Have your say on the Nationality and Borders Bill
21 July 2021
Do you have relevant expertise and experience or a special interest in the Nationality and Borders Bill 2021-22, which is currently passing through Parliament?
If so, you can submit your views in writing to the House of Commons Public Bill Committee which is going to consider this Bill.
The first sitting of the Public Bill Committee is expected to be on Tuesday 21 September. Written evidence can now be sent in to the Public Bill Committee. The Committee is scheduled to report by Thursday 4 November. However, please note that when the Committee concludes its consideration of the Bill it is no longer able to receive written evidence and it can conclude earlier than the expected deadline of 5.00pm on Thursday 4 November. You are strongly advised to submit your written evidence as soon as possible. The sooner you send in your submission, the more time the Committee will have to take it into consideration.
Aims of the Bill
The House of Commons Library’s summary of the Bill states that the Bill would implement many of the measures outlined in the Government’s New Plan for Immigration policy statement (published March 2021).
The Government has cited the continued pressures of irregular migration across the Channel as a reason why it is keen to proceed with the Bill at pace.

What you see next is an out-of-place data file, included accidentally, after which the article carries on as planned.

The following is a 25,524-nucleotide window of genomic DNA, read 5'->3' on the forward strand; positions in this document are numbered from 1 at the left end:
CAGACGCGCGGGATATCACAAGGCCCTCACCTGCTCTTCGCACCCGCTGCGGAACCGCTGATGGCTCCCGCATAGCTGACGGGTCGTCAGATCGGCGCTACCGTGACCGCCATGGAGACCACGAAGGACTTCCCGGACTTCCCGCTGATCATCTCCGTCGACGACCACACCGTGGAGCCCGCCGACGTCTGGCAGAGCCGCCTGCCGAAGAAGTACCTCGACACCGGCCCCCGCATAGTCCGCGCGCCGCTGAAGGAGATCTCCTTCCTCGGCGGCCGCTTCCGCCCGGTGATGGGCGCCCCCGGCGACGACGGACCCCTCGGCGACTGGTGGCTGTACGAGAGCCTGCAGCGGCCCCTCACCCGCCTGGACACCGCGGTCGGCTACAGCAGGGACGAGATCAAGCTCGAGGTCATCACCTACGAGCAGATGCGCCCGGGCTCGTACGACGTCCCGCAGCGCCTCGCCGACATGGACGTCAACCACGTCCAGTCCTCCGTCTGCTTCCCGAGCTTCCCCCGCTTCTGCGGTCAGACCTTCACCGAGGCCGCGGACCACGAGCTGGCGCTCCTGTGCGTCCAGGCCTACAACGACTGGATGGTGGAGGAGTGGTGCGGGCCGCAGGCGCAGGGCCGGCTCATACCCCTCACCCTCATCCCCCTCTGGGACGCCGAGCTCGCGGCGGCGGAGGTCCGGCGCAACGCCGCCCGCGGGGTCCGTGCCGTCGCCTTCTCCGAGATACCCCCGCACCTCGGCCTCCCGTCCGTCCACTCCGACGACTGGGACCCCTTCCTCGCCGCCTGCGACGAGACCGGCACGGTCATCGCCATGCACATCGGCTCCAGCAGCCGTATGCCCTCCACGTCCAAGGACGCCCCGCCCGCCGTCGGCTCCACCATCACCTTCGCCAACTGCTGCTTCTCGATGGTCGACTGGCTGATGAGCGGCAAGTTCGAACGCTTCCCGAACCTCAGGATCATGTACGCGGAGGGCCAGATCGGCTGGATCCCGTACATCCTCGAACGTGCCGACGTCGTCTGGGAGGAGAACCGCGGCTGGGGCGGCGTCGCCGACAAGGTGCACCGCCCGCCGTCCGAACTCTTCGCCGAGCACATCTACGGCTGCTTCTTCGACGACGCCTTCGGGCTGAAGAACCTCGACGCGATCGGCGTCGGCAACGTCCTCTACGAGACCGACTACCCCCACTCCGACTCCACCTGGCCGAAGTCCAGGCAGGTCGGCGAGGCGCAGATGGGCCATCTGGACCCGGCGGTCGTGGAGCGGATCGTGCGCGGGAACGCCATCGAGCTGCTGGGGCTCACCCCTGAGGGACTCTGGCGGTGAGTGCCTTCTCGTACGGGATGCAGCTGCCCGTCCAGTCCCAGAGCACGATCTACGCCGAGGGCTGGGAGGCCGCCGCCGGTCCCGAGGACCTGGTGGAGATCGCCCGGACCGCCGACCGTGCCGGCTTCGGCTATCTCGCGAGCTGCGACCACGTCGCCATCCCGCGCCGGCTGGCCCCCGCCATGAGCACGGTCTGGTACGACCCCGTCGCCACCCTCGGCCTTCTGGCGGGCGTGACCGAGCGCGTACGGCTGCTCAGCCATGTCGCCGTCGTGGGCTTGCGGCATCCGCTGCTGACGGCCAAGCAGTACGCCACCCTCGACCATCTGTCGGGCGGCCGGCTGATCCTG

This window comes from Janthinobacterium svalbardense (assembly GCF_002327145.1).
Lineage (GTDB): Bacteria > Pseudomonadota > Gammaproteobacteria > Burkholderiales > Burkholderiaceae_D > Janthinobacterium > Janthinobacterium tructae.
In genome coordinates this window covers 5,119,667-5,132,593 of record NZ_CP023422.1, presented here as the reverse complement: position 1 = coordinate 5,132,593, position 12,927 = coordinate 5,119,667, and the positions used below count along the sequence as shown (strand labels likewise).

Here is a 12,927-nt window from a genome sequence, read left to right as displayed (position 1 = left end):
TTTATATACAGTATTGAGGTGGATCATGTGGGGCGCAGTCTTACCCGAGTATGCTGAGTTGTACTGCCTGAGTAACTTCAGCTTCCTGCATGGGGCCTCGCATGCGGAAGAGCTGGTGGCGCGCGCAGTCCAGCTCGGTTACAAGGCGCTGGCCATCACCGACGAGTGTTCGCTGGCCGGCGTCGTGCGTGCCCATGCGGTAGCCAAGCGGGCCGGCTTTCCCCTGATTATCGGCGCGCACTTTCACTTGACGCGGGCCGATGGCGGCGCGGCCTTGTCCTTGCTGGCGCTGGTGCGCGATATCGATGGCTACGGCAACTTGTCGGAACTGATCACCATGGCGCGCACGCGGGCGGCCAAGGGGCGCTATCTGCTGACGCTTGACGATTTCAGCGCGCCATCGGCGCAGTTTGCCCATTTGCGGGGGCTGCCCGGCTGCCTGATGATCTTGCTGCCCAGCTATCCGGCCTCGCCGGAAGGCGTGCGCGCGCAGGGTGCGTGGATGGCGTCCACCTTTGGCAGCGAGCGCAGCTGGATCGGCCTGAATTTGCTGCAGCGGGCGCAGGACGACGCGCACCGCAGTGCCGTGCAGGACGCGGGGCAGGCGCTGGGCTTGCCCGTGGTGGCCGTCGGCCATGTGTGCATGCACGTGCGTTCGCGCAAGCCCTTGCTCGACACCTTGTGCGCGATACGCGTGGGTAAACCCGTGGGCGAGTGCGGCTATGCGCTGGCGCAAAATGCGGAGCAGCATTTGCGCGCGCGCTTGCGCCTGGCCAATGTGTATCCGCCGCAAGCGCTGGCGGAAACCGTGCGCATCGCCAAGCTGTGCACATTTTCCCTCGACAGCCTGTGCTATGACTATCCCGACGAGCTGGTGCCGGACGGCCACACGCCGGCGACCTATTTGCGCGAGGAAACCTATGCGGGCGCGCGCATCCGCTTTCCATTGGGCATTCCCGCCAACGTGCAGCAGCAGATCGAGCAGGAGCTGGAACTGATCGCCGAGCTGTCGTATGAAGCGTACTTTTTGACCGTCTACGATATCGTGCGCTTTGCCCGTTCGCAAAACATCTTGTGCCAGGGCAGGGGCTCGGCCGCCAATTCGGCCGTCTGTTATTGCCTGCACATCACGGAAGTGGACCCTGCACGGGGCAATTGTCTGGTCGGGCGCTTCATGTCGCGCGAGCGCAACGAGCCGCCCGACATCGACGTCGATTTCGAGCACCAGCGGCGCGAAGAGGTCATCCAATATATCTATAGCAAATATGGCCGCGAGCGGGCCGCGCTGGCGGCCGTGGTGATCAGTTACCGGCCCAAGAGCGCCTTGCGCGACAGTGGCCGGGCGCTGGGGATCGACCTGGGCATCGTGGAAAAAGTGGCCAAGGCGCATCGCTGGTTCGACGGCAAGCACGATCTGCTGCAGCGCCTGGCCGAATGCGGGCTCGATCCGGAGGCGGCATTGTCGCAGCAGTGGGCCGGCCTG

Immigration and asylum are reserved matters. This means most of the Bill’s provisions apply across the UK.
What does the Bill do?
The three main objectives of the Bill, and the underlying policy statement, are:
- To increase the fairness of the system to better protect and support those in need of asylum.
- To deter illegal entry into the United Kingdom, thereby breaking the business model of people smuggling networks and protecting the lives of those they endanger.
- To remove those with no right to be in the UK more easily.
The Bill as introduced is split into six parts and has five Schedules.
Part 1: Nationality (Clauses 1 – 9 and Schedule 1)
Various historical anomalies and areas of unfairness in British nationality law would be removed. An additional requirement for citizenship applications made on behalf of stateless children born in the UK and aged between 5 and 17 years would be introduced.
Part 2: Asylum (Clauses 10 – 36 and Schedules 2 and 3)
Irregular journeys to the UK and late claims for protection would be deterred and penalised in various ways. Irregular entrants would have restricted access to the UK asylum system, and conditions attached to refugee leave could reflect the nature of the person’s arrival into the UK. The UK’s approach to interpreting key concepts in the 1951 Refugee Convention would be codified in primary legislation and various further measures to deter late and unmeritorious claims and expedite appeals would be introduced. These include a new “priority removal” process, which would include some new eligibility for publicly-funded legal advice, and a new fast-track appeal process for detained cases.
Part 3: Immigration offences and enforcement (Clauses 37 – 45 and Schedules 4 and 5)
The Bill would broaden criminal sanctions for offences related to illegal entry and facilitation of unlawful immigration and increase the associated maximum penalties. It would also give border control staff additional powers to stop and redirect vessels out of UK territorial seas, subject to the UK’s international legal responsibilities.
Part 4: Modern slavery (Clauses 46 – 57)